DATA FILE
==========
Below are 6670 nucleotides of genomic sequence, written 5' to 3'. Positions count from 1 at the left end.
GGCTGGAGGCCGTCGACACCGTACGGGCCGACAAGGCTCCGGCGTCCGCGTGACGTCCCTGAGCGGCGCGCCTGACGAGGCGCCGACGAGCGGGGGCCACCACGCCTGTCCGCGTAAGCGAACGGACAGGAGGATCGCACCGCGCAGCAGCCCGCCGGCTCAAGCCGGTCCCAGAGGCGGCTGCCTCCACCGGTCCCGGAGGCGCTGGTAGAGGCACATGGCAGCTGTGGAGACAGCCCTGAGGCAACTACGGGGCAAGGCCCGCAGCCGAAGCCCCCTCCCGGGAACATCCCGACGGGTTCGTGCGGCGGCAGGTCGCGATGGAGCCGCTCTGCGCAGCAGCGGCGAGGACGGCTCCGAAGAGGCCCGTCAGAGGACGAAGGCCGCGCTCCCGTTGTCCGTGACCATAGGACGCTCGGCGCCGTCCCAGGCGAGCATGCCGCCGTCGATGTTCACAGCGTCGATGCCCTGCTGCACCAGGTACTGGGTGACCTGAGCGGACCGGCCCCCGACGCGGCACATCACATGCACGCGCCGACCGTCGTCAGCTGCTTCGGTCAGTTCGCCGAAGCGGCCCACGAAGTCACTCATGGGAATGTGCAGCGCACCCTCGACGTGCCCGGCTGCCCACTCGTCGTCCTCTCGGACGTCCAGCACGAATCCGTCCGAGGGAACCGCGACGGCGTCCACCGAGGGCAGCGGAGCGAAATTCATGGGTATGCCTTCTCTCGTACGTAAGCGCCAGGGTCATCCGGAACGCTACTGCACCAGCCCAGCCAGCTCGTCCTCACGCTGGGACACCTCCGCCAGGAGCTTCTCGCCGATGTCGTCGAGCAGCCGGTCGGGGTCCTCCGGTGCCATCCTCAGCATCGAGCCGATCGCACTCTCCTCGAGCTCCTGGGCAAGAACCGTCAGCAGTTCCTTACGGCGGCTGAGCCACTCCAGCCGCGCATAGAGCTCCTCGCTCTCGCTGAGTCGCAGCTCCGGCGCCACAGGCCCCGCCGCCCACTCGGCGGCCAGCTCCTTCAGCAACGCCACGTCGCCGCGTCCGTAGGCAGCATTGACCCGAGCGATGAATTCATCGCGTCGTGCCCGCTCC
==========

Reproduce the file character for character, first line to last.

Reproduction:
Below are 6670 nucleotides of genomic sequence, written 5' to 3'. Positions count from 1 at the left end.
GGCTGGAGGCCGTCGACACCGTACGGGCCGACAAGGCTCCGGCGTCCGCGTGACGTCCCTGAGCGGCGCGCCTGACGAGGCGCCGACGAGCGGGGGCCACCACGCCTGTCCGCGTAAGCGAACGGACAGGAGGATCGCACCGCGCAGCAGCCCGCCGGCTCAAGCCGGTCCCAGAGGCGGCTGCCTCCACCGGTCCCGGAGGCGCTGGTAGAGGCACATGGCAGCTGTGGAGACAGCCCTGAGGCAACTACGGGGCAAGGCCCGCAGCCGAAGCCCCCTCCCGGGAACATCCCGACGGGTTCGTGCGGCGGCAGGTCGCGATGGAGCCGCTCTGCGCAGCAGCGGCGAGGACGGCTCCGAAGAGGCCCGTCAGAGGACGAAGGCCGCGCTCCCGTTGTCCGTGACCATAGGACGCTCGGCGCCGTCCCAGGCGAGCATGCCGCCGTCGATGTTCACAGCGTCGATGCCCTGCTGCACCAGGTACTGGGTGACCTGAGCGGACCGGCCCCCGACGCGGCACATCACATGCACGCGCCGACCGTCGTCAGCTGCTTCGGTCAGTTCGCCGAAGCGGCCCACGAAGTCACTCATGGGAATGTGCAGCGCACCCTCGACGTGCCCGGCTGCCCACTCGTCGTCCTCTCGGACGTCCAGCACGAATCCGTCCGAGGGAACCGCGACGGCGTCCACCGAGGGCAGCGGAGCGAAATTCATGGGTATGCCTTCTCTCGTACGTAAGCGCCAGGGTCATCCGGAACGCTACTGCACCAGCCCAGCCAGCTCGTCCTCACGCTGGGACACCTCCGCCAGGAGCTTCTCGCCGATGTCGTCGAGCAGCCGGTCGGGGTCCTCCGGTGCCATCCTCAGCATCGAGCCGATCGCACTCTCCTCGAGCTCCTGGGCAAGAACCGTCAGCAGTTCCTTACGGCGGCTGAGCCACTCCAGCCGCGCATAGAGCTCCTCGCTCTCGCTGAGTCGCAGCTCCGGCGCCACAGGCCCCGCCGCCCACTCGGCGGCCAGCTCCTTCAGCAACGCCACGTCGCCGCGTCCGTAGGCAGCATTGACCCGAGCGATGAATTCATCGCGTCGTGCCCGCTCC